David Bourget (Western Ontario)
David Chalmers (ANU, NYU)
Rafael De Clercq
Jack Alan Reynolds
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Medicine, Health Care and Philosophy 4 (2):193-200 (2001)
This article will be concerned with the phenomenon of vitality, which emerged as one of the main findings in a larger grounded theory study about life and death decisions in hospitals' neonatal units. Definite signs showing the new-born infant's energy and vigour contributed to the clinician's judgements about life expectancy and the continuation or termination of medical treatment. In this paper we will discuss the normative importance of vitality as a diagnostic cue and will argue that vitality, as a sign perceived by doctors and nurses, has moral significance and represents a legitimate contribution to clinical decision-making in difficult cases where the child's life is at stake. We will argue that these clinical intuitions can be justified on a moral basis but only with certain qualifications that accounts for a certain objectivity and intersubjective reliability in the therapeutic judgements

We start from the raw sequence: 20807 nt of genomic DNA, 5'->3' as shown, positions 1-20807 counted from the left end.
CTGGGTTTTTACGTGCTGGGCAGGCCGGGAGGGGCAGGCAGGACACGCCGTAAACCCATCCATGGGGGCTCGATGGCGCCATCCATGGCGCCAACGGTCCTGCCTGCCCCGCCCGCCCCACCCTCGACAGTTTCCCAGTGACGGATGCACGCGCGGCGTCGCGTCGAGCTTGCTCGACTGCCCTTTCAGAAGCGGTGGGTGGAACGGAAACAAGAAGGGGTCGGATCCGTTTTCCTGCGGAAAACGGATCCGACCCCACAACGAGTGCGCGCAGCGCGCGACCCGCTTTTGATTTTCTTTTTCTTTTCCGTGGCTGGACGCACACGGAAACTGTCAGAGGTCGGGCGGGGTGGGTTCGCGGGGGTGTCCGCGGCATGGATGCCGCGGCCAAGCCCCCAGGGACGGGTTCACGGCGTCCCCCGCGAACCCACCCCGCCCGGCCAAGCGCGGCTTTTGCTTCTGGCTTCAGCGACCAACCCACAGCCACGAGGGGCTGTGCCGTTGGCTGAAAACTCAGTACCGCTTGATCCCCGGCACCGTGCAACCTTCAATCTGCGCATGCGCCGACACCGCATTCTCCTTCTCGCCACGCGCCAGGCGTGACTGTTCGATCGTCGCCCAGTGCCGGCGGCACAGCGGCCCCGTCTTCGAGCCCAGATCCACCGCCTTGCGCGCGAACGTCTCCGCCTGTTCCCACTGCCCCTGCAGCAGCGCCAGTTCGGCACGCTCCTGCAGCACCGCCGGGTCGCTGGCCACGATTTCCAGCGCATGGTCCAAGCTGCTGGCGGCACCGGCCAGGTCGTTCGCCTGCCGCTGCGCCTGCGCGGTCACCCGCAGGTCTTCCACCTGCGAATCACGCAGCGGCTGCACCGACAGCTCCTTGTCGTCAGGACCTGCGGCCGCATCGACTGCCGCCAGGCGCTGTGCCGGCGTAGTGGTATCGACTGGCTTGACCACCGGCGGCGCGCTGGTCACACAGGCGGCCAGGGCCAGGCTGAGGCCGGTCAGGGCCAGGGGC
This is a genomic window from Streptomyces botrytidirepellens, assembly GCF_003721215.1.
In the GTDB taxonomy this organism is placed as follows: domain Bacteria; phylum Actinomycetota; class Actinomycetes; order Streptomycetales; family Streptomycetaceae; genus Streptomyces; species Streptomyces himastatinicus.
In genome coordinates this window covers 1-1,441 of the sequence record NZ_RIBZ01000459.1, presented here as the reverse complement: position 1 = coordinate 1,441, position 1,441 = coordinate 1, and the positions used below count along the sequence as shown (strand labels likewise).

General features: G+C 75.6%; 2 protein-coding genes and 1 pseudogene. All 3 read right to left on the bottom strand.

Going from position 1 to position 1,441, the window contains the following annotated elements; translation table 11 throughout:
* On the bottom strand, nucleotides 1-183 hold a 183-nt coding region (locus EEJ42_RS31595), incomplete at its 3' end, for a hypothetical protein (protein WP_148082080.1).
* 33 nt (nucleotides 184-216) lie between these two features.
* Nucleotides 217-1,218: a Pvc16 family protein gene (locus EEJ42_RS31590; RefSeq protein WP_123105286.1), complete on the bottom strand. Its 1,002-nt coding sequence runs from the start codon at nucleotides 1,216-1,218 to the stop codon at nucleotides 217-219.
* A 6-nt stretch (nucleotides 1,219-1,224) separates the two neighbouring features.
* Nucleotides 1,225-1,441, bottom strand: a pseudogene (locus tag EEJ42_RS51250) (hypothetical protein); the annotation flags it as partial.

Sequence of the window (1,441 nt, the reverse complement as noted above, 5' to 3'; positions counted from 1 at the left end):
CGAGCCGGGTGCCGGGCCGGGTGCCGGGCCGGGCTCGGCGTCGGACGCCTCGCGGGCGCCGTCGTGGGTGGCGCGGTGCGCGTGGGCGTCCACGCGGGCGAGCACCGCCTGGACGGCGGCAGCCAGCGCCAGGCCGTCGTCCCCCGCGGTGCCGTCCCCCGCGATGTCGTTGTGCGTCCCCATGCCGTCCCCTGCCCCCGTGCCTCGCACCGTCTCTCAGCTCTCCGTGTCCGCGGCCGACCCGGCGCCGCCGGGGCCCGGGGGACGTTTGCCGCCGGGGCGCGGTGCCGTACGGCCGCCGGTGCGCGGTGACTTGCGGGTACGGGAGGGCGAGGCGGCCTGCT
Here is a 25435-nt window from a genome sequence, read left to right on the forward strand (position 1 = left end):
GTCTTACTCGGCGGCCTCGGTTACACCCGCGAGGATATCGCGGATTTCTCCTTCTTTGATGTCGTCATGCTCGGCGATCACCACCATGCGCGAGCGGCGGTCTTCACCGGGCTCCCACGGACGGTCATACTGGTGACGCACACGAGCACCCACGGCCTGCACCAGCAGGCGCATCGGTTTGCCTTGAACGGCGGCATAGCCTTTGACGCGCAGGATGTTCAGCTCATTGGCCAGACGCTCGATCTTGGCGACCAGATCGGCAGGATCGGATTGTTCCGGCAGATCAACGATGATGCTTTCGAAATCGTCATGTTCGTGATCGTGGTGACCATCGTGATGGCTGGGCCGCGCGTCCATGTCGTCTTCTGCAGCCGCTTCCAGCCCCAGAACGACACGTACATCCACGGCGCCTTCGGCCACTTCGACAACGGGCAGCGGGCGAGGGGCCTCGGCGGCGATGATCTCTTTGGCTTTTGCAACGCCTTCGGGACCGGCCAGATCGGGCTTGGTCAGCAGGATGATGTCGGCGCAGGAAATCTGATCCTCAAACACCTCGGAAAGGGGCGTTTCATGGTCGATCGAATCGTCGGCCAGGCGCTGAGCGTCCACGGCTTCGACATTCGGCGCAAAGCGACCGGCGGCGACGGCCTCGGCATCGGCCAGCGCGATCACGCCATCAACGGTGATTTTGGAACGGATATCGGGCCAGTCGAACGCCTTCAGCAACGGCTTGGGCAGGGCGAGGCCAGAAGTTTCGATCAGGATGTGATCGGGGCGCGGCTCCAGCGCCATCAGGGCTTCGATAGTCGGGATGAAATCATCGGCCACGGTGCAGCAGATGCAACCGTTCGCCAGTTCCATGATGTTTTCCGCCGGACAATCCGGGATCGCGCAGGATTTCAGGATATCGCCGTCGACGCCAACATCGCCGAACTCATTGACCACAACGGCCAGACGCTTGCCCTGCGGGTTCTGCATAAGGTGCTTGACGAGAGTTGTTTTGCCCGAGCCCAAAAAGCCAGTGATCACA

|Keywords||clinical decision-making end-of-life decision ethics moral realism premature infants preterm vitality|
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